In a Function Report completed in conjunction with her disability applications, Plaintiff reported that she lived alone in an apartment. R. 232. She reported that she could tend to most of her personal care needs independently and did not need reminders to take care of her grooming, to take medicine, or to go places. R. 233, 236. Her daughter helped with Plaintiffs hair and with her insulin, because Plaintiffs hands were sore and would swell. R. 233. She prepared her own meals, dusted, folded laundry, made her bed daily, went outside daily, used public transportation, shopped in stores, and spent time with others daily. R. 234-36. Her daughter did her laundry. R. 234. Plaintiff paid bills, counted change, handled a savings account, and used a checkbook/money orders. R. 235. Plaintiff listed her interests and social activities as: reading, doing puzzles, watching television and movies, reading the Bible, listening to music, and attending church activities. R. 236. She reported that she went to church every Sunday and sometimes on Wednesday nights. R. 236. Plaintiff denied having problems getting along with family, friends, neighbors, or others; paying attention; or reading and understanding written and spoken instructions. R. 237. She stated that she got along "very well" with authority figures, and had never been fired or laid off from a job because of problems getting along with other people. R. 238. She stated her vision was dim, her hands were stiff with arthritis, and she hurt all of the time. R. 237. She also indicated she took prescribed medication for stress, and that stress affected her blood pressure and blood sugar. R. 238.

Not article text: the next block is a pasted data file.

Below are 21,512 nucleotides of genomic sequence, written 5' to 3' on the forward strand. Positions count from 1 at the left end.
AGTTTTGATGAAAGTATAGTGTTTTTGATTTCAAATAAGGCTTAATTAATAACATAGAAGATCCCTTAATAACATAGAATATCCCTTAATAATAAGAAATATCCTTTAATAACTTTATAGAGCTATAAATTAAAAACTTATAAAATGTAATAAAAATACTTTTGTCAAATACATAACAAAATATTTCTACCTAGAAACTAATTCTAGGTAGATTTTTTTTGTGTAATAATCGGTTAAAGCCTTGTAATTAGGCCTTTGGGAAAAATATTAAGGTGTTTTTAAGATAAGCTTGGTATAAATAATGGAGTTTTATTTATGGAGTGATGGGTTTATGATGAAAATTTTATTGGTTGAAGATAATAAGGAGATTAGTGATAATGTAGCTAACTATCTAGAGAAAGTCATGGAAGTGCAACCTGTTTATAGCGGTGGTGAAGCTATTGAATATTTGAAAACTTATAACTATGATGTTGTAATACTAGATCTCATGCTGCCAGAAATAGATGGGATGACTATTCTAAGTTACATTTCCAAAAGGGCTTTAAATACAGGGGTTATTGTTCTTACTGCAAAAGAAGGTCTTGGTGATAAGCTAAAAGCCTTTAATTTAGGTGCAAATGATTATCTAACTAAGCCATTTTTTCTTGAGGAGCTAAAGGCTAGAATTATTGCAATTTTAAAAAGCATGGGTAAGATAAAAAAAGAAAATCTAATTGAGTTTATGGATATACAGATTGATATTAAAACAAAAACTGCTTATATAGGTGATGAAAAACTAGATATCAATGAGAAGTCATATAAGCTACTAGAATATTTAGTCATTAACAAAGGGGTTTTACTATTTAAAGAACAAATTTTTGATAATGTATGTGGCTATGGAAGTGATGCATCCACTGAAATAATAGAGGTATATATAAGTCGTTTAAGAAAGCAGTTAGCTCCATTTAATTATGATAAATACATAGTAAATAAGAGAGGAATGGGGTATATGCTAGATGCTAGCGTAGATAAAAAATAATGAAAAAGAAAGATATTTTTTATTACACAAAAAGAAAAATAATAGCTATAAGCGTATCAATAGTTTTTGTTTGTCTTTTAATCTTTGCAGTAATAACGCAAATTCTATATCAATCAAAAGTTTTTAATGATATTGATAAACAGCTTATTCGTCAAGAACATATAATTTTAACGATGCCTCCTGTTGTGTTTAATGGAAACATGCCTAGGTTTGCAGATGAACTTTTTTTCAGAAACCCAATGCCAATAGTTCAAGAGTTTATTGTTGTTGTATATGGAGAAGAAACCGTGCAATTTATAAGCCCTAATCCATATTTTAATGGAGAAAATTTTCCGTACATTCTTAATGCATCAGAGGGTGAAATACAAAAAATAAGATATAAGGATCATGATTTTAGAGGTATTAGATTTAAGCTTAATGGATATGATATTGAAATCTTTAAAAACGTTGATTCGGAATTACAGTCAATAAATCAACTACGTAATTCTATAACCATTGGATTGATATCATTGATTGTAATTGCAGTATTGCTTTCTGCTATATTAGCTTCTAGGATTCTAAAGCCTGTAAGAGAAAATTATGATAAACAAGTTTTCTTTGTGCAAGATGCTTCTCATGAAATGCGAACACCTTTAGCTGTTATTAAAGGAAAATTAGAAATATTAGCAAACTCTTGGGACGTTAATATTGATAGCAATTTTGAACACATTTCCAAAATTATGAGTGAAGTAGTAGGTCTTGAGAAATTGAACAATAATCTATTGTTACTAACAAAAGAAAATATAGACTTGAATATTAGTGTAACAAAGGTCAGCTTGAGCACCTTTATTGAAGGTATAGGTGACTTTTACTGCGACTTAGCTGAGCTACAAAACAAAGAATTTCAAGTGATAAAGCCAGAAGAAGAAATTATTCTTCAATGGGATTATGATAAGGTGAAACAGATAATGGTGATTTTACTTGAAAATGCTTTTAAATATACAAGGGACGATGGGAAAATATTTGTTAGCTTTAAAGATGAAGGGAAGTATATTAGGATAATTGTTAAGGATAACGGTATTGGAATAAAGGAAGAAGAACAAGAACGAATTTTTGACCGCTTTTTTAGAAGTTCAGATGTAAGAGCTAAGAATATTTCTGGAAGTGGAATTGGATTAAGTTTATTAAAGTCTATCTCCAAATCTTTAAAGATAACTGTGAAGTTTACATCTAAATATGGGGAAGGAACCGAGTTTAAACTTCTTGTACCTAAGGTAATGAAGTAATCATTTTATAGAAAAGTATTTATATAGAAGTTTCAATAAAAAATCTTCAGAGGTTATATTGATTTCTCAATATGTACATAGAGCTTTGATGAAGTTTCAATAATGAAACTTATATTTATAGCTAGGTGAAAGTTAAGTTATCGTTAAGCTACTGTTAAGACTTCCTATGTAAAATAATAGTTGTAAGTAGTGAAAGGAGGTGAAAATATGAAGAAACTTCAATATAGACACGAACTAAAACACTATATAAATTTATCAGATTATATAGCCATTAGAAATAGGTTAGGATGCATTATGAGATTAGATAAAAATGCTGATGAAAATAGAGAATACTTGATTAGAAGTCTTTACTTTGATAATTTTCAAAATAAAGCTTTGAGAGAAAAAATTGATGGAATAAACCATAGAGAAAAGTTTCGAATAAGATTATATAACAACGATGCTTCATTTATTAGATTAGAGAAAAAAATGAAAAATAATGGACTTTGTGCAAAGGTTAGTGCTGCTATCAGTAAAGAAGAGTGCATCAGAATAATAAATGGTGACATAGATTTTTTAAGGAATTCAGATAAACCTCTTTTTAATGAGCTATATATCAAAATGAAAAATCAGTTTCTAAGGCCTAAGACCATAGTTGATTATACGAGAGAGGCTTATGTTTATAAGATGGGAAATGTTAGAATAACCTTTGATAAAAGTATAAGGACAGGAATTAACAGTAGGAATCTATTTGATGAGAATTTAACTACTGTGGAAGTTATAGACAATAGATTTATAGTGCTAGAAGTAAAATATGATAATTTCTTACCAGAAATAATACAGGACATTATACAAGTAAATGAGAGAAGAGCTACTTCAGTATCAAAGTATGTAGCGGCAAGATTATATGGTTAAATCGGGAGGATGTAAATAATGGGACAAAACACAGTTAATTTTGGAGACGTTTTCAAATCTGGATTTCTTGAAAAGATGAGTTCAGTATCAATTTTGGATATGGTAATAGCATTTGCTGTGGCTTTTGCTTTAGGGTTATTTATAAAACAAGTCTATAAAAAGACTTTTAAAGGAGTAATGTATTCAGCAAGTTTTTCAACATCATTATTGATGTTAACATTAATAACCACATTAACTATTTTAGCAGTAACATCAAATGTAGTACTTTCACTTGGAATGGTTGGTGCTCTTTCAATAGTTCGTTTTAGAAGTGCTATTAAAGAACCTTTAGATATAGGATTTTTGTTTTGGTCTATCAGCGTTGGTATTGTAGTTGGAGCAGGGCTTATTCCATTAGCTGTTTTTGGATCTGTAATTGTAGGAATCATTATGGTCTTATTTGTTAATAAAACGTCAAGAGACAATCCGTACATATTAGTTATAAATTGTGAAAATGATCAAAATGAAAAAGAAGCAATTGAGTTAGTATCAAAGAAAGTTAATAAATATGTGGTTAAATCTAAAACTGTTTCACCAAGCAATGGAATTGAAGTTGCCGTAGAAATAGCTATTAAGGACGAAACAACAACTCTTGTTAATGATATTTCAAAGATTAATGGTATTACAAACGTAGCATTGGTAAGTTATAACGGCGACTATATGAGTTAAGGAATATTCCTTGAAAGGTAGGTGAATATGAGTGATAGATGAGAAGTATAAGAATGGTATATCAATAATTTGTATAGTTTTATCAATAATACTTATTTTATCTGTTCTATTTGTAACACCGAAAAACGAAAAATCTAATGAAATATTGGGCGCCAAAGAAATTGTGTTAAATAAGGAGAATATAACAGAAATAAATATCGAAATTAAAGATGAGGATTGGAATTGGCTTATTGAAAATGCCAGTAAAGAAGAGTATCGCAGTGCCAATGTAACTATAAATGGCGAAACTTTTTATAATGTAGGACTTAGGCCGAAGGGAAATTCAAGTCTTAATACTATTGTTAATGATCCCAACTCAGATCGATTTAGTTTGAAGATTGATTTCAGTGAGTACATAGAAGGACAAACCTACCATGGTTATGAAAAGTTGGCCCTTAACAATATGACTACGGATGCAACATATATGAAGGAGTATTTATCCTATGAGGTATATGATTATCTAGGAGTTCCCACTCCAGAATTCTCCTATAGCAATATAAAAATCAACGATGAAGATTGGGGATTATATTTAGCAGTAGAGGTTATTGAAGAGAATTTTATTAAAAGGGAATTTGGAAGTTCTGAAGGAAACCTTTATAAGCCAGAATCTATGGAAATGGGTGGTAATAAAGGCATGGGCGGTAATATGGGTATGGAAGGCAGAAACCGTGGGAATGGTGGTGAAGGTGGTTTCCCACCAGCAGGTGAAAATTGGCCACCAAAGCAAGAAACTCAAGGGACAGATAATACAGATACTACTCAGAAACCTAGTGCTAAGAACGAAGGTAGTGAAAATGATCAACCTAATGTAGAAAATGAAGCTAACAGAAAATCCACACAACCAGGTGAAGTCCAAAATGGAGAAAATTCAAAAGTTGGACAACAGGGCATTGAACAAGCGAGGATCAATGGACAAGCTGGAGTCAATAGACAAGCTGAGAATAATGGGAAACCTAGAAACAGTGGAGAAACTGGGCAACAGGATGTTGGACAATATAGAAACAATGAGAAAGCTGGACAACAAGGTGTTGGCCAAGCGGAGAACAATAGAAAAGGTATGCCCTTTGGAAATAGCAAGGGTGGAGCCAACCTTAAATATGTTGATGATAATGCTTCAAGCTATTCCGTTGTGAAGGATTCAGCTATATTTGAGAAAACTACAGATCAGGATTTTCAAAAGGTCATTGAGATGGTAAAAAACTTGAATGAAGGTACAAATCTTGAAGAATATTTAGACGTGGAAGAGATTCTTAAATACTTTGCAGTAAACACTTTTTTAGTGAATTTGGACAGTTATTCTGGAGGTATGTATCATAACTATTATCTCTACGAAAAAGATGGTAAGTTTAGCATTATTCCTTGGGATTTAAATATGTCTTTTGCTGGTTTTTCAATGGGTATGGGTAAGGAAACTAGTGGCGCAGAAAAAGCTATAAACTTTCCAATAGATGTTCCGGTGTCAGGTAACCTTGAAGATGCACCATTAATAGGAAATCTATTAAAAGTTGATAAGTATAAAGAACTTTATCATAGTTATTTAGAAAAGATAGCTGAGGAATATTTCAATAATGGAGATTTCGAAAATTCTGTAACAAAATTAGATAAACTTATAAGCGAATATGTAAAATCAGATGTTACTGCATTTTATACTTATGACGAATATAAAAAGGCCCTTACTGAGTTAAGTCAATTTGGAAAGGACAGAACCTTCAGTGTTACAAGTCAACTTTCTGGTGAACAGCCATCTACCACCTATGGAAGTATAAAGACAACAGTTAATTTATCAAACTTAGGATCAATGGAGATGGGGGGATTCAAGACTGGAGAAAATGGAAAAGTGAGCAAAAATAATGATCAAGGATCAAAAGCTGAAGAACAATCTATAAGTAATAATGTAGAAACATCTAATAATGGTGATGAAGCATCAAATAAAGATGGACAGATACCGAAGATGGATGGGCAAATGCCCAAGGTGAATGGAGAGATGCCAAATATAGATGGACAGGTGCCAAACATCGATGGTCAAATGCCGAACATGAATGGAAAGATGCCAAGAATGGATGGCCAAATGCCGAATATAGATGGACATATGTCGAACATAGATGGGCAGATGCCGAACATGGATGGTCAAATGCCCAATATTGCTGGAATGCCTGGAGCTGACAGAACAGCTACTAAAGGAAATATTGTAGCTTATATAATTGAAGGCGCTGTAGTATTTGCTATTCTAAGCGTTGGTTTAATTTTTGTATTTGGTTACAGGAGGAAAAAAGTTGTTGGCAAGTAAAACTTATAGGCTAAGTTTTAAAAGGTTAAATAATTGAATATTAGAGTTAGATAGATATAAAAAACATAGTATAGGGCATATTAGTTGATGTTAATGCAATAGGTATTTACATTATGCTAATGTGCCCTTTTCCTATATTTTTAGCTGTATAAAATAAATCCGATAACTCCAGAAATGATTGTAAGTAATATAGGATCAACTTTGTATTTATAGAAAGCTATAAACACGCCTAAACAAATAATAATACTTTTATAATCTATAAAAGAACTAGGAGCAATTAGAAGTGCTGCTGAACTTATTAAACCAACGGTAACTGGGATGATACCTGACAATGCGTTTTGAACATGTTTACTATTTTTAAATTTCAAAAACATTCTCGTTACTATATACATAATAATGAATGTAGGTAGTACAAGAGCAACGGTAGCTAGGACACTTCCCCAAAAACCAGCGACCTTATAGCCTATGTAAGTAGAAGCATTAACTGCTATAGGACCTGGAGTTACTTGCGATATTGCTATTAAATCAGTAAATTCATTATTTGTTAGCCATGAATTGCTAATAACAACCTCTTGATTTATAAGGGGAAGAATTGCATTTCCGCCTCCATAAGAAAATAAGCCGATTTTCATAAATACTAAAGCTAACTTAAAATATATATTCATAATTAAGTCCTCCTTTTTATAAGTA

B. Medical History[3]

Plaintiff suffers from diabetes and high blood pressure, and has had asthma since birth. R. 346, 601. In January 2002, seven years prior to her alleged disability onset date, Plaintiff injured her right shoulder in a motor vehicle accident. R. 325-28. Plaintiff is five feet and one inch tall, and weighed 222 pounds on August 15, 2010, one month prior to her ALJ hearing. R. 240, 252, 546, 588, 779.

On April 12, 2009, Plaintiff sought emergency room care for an asthma exacerbation. R. 469, 601. She was treated with Prednisone, which led to vomiting and upper gastrointestinal bleeding due to gastritis requiring an endoscopy procedure and a nine-day hospital stay. R. 466-583, 601. During her hospitalization from April 12 through April 20, 2009, Plaintiff was treated for severe esophagitis, upper GI bleeding, severe reflux, dehydration, and high blood sugar levels. R. 468-583. Her blood sugar levels were above the normal range of 65-99 on over 30 readings taken during the hospital stay, reaching as high as 500 on one test. R. 467-565. See Pi's Mem. 4-5. With the exception of high blood sugar levels and epigastric abdominal pain, her attending providers reported essentially normal physical findings. R. 471, 488, 492-93, 519, 525. Examinations were negative for blurred vision, eye discharge or eye pain. R. 469, 487, 492. Her providers noted on two occasions that she was anxious (R. 480, 529), and on two occasions that she had a depressed mood (R. 505, 548). Other entries reflected that she was alert and oriented; her mood, memory, affect and judgment were normal; and, she was "negative for depression and hallucinations." R. 471, 488, 492, 493, 519, 529.

Plaintiff received general medical care from the Sentara Ambulatory Care Center (Sentara) following the April 2009 hospital stay until August 2010. R. 596-662, 669-778. She was seen by several providers, including Martha Scott, M.D., for various conditions, including diabetes and hypertension. Id . Of the eleven blood sugar tests conducted during this time, eight revealed blood sugar levels above the normal range of 65-99, with levels ranging from 125-199. R. 614, 642, 655, 659, 686, 700, 705, 716, 722, 739, 742, 746, 759, 769, 771, 776.